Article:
Most Canadians view Asia’s growing economic strength as an opportunity for Canada, survey finds

Six in 10 Canadians see Asia’s growing middle class as an opportunity for Canada, but fewer than half feel that Canadian firms are well-prepared to compete against their Asian rivals, a new Ipsos Reid poll reveals.

Overall, the poll found that Canadians are divided about the implications of Asia’s growing economic power and concerned about the impact on certain industry sectors. For example, 59 per cent of respondents agreed that Canada should be more open to foreign investment, but 76 percent said they are worried that increased foreign investment could cause Canada to lose control of its natural resources.

Ipsos Reid conducted the online survey for the Canadian Council of Chief Executives (CCCE) in advance of a conference being held today and tomorrow in Ottawa on Asia’s rise and the impact on Canada’s economic future. Titled “Canada in the Pacific Century,” the conference brings together more than 200 CEOs, senior government officials, educators, policy experts, representatives of aboriginal communities and other thought leaders from across Canadian society.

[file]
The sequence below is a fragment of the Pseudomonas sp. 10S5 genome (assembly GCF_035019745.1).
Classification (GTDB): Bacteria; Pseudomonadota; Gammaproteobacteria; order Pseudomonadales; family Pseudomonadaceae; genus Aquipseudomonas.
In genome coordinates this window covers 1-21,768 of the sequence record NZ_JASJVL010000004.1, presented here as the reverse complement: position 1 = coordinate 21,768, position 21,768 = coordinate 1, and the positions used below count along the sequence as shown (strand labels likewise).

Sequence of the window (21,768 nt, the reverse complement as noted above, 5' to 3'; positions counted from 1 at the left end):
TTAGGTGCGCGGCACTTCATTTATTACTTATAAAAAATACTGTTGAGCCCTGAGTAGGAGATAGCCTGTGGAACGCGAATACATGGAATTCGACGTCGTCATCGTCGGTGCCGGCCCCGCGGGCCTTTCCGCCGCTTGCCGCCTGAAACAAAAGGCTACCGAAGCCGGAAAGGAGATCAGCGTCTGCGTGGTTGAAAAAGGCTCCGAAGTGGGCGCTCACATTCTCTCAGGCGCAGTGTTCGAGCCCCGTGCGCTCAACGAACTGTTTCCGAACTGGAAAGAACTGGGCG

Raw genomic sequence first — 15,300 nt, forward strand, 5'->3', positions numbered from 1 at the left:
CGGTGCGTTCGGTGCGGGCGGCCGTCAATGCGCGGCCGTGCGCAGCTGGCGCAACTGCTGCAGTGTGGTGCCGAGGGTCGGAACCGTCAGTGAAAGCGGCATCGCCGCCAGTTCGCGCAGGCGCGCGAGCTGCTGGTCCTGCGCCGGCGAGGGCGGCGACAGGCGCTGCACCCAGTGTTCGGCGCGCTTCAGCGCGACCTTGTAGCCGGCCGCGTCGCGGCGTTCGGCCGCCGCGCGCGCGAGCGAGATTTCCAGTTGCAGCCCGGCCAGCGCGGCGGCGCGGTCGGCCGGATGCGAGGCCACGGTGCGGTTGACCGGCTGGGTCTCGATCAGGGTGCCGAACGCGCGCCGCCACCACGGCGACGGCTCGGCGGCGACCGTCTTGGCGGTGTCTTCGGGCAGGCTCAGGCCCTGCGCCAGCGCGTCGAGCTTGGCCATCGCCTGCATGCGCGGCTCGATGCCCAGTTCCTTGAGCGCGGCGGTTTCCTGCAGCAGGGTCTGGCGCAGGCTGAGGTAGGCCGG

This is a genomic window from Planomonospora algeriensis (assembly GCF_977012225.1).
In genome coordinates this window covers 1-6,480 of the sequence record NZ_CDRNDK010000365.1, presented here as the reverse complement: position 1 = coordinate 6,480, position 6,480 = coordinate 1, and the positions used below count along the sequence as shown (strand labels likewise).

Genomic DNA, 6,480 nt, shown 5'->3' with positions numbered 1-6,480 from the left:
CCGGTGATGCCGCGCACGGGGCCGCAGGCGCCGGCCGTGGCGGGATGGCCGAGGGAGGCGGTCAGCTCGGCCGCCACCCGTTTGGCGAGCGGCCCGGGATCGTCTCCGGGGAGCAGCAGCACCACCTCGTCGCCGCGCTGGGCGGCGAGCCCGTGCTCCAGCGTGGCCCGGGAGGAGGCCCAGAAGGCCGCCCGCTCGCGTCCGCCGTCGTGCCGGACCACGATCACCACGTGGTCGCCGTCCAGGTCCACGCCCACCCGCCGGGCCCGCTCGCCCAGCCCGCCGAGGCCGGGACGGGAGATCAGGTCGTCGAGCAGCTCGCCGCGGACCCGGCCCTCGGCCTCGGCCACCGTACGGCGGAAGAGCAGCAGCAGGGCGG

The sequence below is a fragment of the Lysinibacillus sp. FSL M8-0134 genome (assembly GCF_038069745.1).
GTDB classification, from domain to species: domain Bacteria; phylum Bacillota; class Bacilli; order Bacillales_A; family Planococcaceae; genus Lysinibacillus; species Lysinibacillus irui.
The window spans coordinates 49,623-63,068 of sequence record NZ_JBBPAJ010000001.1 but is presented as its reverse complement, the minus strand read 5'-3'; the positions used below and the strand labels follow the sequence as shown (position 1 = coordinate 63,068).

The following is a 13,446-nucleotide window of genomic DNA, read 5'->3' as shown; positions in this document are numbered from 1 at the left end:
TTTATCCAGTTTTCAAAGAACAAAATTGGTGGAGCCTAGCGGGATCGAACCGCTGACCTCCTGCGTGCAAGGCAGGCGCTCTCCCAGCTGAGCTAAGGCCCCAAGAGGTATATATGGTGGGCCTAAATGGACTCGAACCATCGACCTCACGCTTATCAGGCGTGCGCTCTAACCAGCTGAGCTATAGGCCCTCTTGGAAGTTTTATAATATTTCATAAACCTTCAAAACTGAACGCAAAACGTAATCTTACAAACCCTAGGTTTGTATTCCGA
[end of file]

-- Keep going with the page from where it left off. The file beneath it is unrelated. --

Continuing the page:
Overall, 60 percent of those polled agreed with the statement that “Asia’s growing middle class population represents an opportunity for the Canadian economy”. In contrast, 40 percent agreed that “Asia’s growing economic strength represents a threat to the Canadian economy”.

On a sector-by-sector basis, 74 percent agreed that Canada’s banks and financial sector will benefit from better access to Asian markets.  Seventy-one percent said that Canada’s energy and resources sector will benefit from better access to Asia, while 68 per cent felt that way about Canada’s manufacturing sector.

At the same time, 88 per cent agreed it is important that Canada find new markets beyond the United States for its energy and resource exports. And 74 percent said that if Canada does not get more access to Asian markets, it should limit the amount of Asian investment in Canada.

For survey methodology and detailed findings, please see www.ipsos.ca.

The CCCE is the senior voice of Canada’s business community, representing 150 chief executives and leading entrepreneurs in all sectors and regions of the country. Its members lead companies that collectively administer $4.5 trillion in assets, employ more than 1.4 million men and women and are responsible for most of Canada’s private-sector exports, investment and training.

For more information about this week’s conference, visit www.PacificCentury.ca